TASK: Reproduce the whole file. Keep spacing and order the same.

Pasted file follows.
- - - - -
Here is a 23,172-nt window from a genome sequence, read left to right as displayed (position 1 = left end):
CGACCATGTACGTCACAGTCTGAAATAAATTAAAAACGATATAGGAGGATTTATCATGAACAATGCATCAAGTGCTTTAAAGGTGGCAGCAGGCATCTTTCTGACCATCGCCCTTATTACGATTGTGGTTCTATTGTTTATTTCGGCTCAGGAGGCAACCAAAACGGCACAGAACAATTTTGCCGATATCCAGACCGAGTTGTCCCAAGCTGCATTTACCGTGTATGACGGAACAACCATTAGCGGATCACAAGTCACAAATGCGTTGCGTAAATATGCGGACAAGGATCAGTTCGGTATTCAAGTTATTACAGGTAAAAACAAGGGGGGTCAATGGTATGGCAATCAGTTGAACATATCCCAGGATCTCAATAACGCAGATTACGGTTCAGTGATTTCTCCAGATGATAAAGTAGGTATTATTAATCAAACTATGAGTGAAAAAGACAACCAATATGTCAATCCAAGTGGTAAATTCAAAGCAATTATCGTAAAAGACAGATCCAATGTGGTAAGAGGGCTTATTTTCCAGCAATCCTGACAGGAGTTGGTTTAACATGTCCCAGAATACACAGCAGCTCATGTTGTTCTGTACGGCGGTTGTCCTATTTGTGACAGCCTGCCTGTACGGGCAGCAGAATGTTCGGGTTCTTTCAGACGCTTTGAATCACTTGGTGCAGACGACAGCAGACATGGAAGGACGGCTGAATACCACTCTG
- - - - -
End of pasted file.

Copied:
Here is a 23,172-nt window from a genome sequence, read left to right as displayed (position 1 = left end):
CGACCATGTACGTCACAGTCTGAAATAAATTAAAAACGATATAGGAGGATTTATCATGAACAATGCATCAAGTGCTTTAAAGGTGGCAGCAGGCATCTTTCTGACCATCGCCCTTATTACGATTGTGGTTCTATTGTTTATTTCGGCTCAGGAGGCAACCAAAACGGCACAGAACAATTTTGCCGATATCCAGACCGAGTTGTCCCAAGCTGCATTTACCGTGTATGACGGAACAACCATTAGCGGATCACAAGTCACAAATGCGTTGCGTAAATATGCGGACAAGGATCAGTTCGGTATTCAAGTTATTACAGGTAAAAACAAGGGGGGTCAATGGTATGGCAATCAGTTGAACATATCCCAGGATCTCAATAACGCAGATTACGGTTCAGTGATTTCTCCAGATGATAAAGTAGGTATTATTAATCAAACTATGAGTGAAAAAGACAACCAATATGTCAATCCAAGTGGTAAATTCAAAGCAATTATCGTAAAAGACAGATCCAATGTGGTAAGAGGGCTTATTTTCCAGCAATCCTGACAGGAGTTGGTTTAACATGTCCCAGAATACACAGCAGCTCATGTTGTTCTGTACGGCGGTTGTCCTATTTGTGACAGCCTGCCTGTACGGGCAGCAGAATGTTCGGGTTCTTTCAGACGCTTTGAATCACTTGGTGCAGACGACAGCAGACATGGAAGGACGGCTGAATACCACTCTG